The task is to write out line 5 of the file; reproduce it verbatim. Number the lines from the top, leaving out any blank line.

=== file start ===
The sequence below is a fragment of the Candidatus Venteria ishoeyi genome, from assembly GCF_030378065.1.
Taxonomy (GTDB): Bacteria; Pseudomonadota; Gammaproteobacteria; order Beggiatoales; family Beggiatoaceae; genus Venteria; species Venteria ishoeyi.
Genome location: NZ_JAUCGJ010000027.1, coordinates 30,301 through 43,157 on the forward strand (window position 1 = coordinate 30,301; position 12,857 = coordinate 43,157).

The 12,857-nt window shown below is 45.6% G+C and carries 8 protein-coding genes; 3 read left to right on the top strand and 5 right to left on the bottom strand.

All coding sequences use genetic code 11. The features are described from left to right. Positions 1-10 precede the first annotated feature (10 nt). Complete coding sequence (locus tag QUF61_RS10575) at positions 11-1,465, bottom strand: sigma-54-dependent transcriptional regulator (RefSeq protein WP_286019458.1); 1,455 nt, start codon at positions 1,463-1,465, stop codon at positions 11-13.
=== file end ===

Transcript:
All coding sequences use genetic code 11. The features are described from left to right. Positions 1-10 precede the first annotated feature (10 nt). Complete coding sequence (locus tag QUF61_RS10575) at positions 11-1,465, bottom strand: sigma-54-dependent transcriptional regulator (RefSeq protein WP_286019458.1); 1,455 nt, start codon at positions 1,463-1,465, stop codon at positions 11-13.